Wednesday, December 22, 2010

Giving out grades for autism

Today's schools have joined the growing business of screening children for autism. And they've cleverly integrated their autism assessments into classroom activities and assignments.  The increasing time students spend working in groups, for example, allows teachers more and more opportunities to assess a child's ability to relate to his or her peers. The increasing focus on realistic, social fiction and on social inferences in reading comprehension questions gives teachers more and more clues about a child's social reasoning skills. The increasing emphasis on sharing personal experiences and emotional reactions in writing assignments affords teachers ever greater insights into a child's ability to express him or herself emotionally. And the ever growing numbers of multi-step, multi-week, multi-disciplinary projects and heightened expectations of young children to take things home and hand things in without being explicitly reminded to do so, and to take detailed notes in class, helps teachers detect a variety of signs of executive dysfunction and attention deficit.

Occasionally, though, one hears of an assignment that truly stands out in its ability to zero in on one or more of the core deficits of autism.  For example, there's perspective taking. In her most recent New York Times Op-Ed piece, psychologist Susan Engel suggests having children “Write a description of yourself from your mother’s point of view" in order to "gauge the child’s ability to understand the perspectives of others." 

Then there's unusual and/or restricted interests. At my son's school, the timeline of the first five years of your life (a 6th grade English assignment), provides a window into what the child considers newsworthy. Do the milestones he or she chooses involve "important" events like the birth of a sibling, or "insignificant" events like the breakage and repair of ceiling fan switches?

Then there's difficulty reading body language and facial expressions, assessed, for example, by this social studies worksheet.

Then there's reduced eye contact and facial expressivity, assessed in the grading rubric for project presentations at the grade school of a mainstreamed autistic child I know. This rubric included measures of how often the child makes eye contact with his or her audience and how "genuine" his or her enthusiasm appears to be.

The more teachers' assessments specifically detect autism, the more feedback parents get about how far out on the autistic spectrum their children are.  Ideally, here's how school grades would translate into autistic tendencies:

A - highly social, empathetic, organized, and interested in normal things: not at all autistic
B - a tad aloof, or a tad narrow or eccentric in interests and focus
C - Asperger's Syndrome
D - Moderate or High Functioning Autism
F - Severely autistic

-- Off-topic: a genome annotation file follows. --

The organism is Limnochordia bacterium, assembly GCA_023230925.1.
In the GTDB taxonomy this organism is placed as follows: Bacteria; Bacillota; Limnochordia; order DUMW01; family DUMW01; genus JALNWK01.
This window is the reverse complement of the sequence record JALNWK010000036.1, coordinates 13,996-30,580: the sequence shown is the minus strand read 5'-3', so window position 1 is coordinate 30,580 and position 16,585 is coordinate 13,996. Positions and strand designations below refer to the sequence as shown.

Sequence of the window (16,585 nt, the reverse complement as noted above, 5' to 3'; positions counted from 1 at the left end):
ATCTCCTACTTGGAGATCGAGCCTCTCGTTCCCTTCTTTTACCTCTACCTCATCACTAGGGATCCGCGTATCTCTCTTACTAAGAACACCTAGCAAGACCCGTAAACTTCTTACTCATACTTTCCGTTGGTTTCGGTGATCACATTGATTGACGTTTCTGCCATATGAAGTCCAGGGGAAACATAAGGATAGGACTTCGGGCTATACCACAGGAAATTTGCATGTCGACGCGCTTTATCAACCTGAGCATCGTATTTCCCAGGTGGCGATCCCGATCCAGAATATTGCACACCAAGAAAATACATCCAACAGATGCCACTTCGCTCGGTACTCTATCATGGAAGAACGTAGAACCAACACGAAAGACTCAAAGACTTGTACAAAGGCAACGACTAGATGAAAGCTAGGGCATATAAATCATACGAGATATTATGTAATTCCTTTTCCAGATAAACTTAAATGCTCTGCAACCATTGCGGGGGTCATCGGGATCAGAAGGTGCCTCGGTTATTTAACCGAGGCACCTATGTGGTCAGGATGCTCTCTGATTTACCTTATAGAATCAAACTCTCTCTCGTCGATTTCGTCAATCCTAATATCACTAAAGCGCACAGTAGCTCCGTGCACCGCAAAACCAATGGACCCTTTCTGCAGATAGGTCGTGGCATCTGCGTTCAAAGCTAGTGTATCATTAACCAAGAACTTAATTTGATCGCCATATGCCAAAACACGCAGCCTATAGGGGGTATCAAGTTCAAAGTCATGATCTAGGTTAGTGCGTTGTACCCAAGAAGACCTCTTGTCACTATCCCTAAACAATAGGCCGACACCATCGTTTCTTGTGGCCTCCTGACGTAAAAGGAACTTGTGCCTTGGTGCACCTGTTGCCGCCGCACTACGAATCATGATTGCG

Assuming current trends continue, it'll no longer be necessary to go out and get a diagnosis from a medical institution.  Before you know it, a quick look at your child's report card will tell you all you need to know.

5 comments:

Happy Elf Mom said...

I should rather my children get an A for autism than be told that they are "emotionally disturbed" because of their autistic behaviours. We were also told that Elf was manipulative because he was unable to handle people suddenly touching him and a LITERAL every 15 minute change in schedule.

I hope things get better when he goes to middle school and/or there is more awareness of what autism IS. Promise the kid does not wake up plotting getting all upset over having the wrong pencil, yk??

Niels Henrik Abel said...

Riddle me this: Why can't schools just stick to academics, instead of meddling around in children's social development like a bunch of irritating busybodies? This attitude just feeds misconceptions about homeschooling (i.e., homeschooled children are emotionally and socially shortchanged because their educational environment lacks opportunities for "socialization" and "interpersonal development").

Happy Elf Mom said...

Niels, I now homeschool my children and allll the stereotypes about homeschooled children being social misfits are true in my house. Because my homeschoolers are all autistic. Funny how that works.

Maybe the strange "unsocialized" people are the ones whose parents pull them because they see things aren't working out in the schools in the first place...

Katharine Beals said...

Happy Elf Mom, I think there's a lot of truth to that!

I also think it's no coincidence that many of us parents who are most critical about what goes on in today's schools have socially eccentric children.

Niels Henrik Abel said...

I happen to be homeschooling my kids as well, but social eccentricity is not a sine qua non of homeschooling. If anyone raises the "social development" objection to homeschooling, I simply respond that 1) socialization in school is highly artificial, since in virtually no other facet of society are cohorts composed exclusively (or nearly exclusively) of those who happen to share a birth year; and 2) homeschooled kids actually have opportunities for socializing that are more well-rounded, since they aren't stuck in a classroom all day with their cohorts.

Heck, for better or for worse, I am a product of public schooling, and I never fit the social mold, having been pegged as a "loner" as early as second grade. I surely would have resented all the touchy-feely antics that gets passed off as part and parcel of "education" these days.